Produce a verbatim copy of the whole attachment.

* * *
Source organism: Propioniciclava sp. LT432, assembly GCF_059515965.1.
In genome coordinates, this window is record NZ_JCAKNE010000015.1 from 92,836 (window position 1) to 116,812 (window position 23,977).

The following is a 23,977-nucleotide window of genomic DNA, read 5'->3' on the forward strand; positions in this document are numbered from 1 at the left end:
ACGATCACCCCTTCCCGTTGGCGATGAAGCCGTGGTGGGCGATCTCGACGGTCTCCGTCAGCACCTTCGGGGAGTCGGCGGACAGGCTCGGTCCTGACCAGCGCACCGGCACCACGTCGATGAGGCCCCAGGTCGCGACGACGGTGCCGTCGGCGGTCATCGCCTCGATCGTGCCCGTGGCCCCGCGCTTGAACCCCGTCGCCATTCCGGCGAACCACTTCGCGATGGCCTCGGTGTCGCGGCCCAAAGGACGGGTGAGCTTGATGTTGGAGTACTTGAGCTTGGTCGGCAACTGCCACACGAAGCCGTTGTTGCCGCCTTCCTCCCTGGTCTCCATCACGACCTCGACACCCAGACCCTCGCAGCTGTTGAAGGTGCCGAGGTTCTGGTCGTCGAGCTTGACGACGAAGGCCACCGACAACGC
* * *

Source organism: Propioniciclava sp. LT432, assembly GCF_059515965.1.
In genome coordinates, this window is record NZ_JCAKNE010000015.1 from 92,836 (window position 1) to 116,812 (window position 23,977).

The following is a 23,977-nucleotide window of genomic DNA, read 5'->3' on the forward strand; positions in this document are numbered from 1 at the left end:
ACGATCACCCCTTCCCGTTGGCGATGAAGCCGTGGTGGGCGATCTCGACGGTCTCCGTCAGCACCTTCGGGGAGTCGGCGGACAGGCTCGGTCCTGACCAGCGCACCGGCACCACGTCGATGAGGCCCCAGGTCGCGACGACGGTGCCGTCGGCGGTCATCGCCTCGATCGTGCCCGTGGCCCCGCGCTTGAACCCCGTCGCCATTCCGGCGAACCACTTCGCGATGGCCTCGGTGTCGCGGCCCAAAGGACGGGTGAGCTTGATGTTGGAGTACTTGAGCTTGGTCGGCAACTGCCACACGAAGCCGTTGTTGCCGCCTTCCTCCCTGGTCTCCATCACGACCTCGACACCCAGACCCTCGCAGCTGTTGAAGGTGCCGAGGTTCTGGTCGTCGAGCTTGACGACGAAGGCCACCGACAACGC